“For he hath made him to be sin for us, who knew no sin; that we might be made the righteousness of God in him” (2 Cor. 5:21).

“To declare, I say, at this time his righteousness: that he might be just, and the justifier of him which believeth in Jesus” (Rom. 3:26).

And He does it from the pillar of cloud and fire, with the tabernacle beneath. He does it from between the cherubim, from the mercy seat. The word rendered as mercy seat is literally “propitiatory.” Propitiation is the averting of wrath, satisfying wrath. The mercy seat is where wrath is dealt with.

Think of it this way. In an unholy world, the nation of Israel was set apart as a holy nation (Ex. 19:6). Within that nation, the Levites and sons of Aaron were set apart as holy (2 Chron. 23:6). The tabernacle was the holiest place in Israel, and later in the land, the Temple was the holy place where God determined to settle His name. The entire tabernacle was holy. Within the tabernacle was the holy place (Heb. 9:2). Inside that, there was a Holy of Holies, the most holy place, where the mercy seat was (Ex. 26:34; Heb. 9:3). Inside the Holy of Holies, the holiest place there was the mercy seat—it is was not the tips of the wings of the cherubim. The holiest place in all of Israel was the mercy seat. And why? Because it was the place where all the sin was brought. All the sin of Israel, and all the wrath of God, and all the forgiveness of God, occupy the same place.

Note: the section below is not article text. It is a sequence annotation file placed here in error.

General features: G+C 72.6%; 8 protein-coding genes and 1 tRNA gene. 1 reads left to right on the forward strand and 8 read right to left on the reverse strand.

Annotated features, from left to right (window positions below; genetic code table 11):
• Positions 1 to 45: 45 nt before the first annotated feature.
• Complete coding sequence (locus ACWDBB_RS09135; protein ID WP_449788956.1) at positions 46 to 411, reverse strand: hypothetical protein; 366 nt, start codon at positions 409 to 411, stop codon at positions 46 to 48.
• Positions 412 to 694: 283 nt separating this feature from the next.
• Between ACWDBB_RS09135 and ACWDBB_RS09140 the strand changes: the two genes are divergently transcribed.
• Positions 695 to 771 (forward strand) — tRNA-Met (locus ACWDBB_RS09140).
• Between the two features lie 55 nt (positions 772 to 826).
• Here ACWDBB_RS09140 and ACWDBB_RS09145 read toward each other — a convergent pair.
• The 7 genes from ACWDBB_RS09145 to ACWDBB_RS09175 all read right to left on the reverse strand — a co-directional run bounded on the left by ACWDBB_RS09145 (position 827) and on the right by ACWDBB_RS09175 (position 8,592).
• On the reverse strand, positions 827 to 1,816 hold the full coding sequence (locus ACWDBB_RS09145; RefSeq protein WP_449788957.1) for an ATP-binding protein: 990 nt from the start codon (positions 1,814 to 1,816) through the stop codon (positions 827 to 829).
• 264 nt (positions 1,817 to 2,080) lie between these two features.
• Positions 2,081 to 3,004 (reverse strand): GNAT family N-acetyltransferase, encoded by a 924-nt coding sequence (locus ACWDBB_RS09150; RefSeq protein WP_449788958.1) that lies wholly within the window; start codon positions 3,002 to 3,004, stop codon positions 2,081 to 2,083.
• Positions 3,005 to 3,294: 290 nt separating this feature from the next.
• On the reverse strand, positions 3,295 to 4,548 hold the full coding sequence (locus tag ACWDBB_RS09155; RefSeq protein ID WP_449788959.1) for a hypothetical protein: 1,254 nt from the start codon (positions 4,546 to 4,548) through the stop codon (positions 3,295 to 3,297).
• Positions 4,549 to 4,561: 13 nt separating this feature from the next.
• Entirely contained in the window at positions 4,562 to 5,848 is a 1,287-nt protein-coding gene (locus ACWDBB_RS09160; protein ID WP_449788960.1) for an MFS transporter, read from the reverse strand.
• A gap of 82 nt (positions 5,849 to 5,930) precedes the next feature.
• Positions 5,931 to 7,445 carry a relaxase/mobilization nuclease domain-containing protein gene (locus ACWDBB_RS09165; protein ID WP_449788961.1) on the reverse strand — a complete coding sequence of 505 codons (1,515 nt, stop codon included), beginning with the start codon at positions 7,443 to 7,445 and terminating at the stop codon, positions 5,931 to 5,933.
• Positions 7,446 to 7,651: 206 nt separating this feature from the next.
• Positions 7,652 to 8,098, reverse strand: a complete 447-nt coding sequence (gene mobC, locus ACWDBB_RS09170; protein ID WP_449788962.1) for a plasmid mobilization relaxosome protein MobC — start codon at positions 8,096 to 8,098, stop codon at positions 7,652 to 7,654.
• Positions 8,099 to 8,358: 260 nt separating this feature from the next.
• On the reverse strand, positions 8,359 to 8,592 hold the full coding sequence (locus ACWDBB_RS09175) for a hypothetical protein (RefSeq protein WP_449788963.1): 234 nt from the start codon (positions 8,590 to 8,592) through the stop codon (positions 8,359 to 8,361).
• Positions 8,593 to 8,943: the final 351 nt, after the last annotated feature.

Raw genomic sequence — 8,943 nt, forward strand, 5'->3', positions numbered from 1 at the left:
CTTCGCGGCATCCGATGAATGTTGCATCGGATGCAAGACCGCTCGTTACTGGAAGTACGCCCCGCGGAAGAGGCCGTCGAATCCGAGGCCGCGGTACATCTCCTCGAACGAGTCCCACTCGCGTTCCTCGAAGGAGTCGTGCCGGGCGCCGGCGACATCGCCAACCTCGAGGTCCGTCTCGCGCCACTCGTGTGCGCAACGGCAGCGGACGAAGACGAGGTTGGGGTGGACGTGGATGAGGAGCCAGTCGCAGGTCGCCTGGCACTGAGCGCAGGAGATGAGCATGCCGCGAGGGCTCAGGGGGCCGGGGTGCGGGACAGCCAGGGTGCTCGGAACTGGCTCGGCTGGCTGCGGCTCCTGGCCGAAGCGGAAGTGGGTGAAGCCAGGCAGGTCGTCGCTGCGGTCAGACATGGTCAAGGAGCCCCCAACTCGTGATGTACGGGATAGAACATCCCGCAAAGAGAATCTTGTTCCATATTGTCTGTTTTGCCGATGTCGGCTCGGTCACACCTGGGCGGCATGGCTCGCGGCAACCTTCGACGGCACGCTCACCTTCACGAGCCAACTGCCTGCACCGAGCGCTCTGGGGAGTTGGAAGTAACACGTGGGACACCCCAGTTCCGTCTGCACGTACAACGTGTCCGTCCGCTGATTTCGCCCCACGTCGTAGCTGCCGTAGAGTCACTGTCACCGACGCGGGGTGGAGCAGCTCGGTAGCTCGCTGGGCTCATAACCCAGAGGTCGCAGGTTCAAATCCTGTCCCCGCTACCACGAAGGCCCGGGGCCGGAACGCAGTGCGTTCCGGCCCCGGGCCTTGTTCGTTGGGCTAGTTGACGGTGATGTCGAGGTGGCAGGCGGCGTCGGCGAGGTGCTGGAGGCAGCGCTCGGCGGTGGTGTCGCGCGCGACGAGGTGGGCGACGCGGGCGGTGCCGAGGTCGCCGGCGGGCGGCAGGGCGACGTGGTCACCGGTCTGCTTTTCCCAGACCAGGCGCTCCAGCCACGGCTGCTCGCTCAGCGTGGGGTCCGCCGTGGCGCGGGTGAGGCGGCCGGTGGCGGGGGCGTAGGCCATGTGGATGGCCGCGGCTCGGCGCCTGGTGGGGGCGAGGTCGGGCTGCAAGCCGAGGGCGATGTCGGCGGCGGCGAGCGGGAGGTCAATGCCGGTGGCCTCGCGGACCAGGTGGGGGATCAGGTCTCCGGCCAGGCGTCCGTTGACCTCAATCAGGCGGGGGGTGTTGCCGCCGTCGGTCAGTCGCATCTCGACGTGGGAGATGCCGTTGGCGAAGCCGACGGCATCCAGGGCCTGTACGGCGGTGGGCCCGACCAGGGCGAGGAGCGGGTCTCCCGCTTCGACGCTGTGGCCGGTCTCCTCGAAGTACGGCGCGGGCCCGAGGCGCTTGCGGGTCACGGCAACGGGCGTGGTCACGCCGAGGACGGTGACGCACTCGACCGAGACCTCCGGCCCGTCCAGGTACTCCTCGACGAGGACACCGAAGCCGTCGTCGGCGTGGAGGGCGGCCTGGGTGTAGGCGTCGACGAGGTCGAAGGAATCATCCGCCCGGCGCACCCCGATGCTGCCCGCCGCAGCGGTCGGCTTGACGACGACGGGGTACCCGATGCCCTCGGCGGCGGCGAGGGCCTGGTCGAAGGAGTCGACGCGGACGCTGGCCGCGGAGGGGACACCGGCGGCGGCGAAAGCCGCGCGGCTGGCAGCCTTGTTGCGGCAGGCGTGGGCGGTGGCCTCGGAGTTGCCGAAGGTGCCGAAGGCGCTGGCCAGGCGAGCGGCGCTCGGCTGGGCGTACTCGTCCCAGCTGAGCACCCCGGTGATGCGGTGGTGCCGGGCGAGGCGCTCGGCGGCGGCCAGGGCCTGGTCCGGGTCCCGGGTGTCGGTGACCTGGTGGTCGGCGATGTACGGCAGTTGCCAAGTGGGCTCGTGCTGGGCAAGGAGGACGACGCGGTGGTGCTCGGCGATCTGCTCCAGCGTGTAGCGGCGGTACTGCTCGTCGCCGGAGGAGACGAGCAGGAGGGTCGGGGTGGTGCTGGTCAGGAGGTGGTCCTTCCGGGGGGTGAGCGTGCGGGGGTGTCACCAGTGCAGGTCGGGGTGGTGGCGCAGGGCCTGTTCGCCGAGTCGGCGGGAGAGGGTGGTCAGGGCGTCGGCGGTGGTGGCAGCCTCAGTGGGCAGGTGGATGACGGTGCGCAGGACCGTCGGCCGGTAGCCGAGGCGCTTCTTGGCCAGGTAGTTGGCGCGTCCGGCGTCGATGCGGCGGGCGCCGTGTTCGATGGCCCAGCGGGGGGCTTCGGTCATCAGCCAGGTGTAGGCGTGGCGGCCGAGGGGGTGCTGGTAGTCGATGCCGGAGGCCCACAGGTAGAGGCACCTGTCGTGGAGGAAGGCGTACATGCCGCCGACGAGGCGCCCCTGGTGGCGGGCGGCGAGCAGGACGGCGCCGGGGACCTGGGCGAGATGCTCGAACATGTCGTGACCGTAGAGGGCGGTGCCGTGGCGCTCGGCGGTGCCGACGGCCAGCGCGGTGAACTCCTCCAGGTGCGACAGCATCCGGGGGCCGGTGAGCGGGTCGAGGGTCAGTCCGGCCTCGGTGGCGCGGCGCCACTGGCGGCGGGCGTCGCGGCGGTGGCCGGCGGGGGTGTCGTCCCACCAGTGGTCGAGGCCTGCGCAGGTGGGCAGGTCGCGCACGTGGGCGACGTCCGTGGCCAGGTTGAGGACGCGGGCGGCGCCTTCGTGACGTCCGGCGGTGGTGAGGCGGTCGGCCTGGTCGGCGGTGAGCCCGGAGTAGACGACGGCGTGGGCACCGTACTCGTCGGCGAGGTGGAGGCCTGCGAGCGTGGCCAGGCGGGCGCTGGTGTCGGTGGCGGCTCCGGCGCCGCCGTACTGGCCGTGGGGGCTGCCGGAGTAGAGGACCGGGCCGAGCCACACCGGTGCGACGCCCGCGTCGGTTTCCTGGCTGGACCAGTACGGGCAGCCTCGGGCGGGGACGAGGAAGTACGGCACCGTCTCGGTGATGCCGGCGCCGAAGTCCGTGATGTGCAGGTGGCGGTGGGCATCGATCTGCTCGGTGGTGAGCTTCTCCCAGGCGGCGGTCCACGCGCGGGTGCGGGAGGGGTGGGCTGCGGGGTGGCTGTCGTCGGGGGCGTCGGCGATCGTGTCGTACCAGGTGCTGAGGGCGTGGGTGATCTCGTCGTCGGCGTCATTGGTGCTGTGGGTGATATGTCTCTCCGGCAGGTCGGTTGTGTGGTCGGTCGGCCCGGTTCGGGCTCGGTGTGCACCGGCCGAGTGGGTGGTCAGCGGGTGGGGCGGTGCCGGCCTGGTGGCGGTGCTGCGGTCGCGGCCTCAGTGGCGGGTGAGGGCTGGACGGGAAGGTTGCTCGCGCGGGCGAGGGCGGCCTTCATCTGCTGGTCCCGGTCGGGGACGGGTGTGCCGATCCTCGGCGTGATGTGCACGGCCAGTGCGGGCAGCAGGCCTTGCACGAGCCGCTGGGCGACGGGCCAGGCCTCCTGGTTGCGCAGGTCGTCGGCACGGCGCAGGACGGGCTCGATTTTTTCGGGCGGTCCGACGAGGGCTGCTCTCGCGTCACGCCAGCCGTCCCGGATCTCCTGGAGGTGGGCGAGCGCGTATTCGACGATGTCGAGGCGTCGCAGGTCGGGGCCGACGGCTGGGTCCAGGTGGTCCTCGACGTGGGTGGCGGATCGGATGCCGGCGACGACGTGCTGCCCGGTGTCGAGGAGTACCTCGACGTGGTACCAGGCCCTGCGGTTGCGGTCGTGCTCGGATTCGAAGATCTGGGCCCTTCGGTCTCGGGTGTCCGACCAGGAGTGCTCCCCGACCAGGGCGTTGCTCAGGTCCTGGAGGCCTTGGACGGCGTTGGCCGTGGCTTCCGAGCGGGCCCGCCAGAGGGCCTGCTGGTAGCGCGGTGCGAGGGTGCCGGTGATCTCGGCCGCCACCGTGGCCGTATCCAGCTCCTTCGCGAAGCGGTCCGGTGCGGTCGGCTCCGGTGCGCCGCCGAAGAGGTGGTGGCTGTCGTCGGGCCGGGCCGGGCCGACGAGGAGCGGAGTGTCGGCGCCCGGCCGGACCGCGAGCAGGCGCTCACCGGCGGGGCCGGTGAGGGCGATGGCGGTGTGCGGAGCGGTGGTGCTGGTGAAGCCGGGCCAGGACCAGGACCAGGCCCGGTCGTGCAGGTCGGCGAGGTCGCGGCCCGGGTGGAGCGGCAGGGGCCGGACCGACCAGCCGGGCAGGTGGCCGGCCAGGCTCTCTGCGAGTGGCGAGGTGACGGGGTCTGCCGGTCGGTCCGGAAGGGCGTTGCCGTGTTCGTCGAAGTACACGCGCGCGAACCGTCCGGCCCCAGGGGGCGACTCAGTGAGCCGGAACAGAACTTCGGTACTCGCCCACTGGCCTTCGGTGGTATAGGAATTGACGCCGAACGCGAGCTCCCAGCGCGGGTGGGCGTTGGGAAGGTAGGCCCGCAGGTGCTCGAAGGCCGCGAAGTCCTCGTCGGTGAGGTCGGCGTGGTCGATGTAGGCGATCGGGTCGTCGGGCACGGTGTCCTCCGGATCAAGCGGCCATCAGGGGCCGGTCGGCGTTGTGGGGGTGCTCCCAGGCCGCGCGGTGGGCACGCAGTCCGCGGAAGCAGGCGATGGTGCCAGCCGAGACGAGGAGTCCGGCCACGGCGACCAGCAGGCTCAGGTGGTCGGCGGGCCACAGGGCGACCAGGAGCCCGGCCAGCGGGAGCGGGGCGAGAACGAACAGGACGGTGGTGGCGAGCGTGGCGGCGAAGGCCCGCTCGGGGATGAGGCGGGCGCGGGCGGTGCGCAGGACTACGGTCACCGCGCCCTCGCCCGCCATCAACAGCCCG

We will know we have mediated on this in a fitting way when there is a great earthquake and the Spirit falls in Pentecostal power.

So in that tabernacle, there is the Holy of Holies, containing the ark of the covenant. On top of that ark are the two cherubim, facing each other, and between them is the mercy seat. And God dispenses His judgments from that place, the place where the blood was put, and which was the holiest place within the holiest place in all Israel.

And that means your forgiveness, our forgiveness, is not a matter of divine indulgence. Our forgiveness, our new life, our cleansing, is everlastingly holy, and all of it is the revealed mystery of divine substitution. Our life is based on vicarious justice.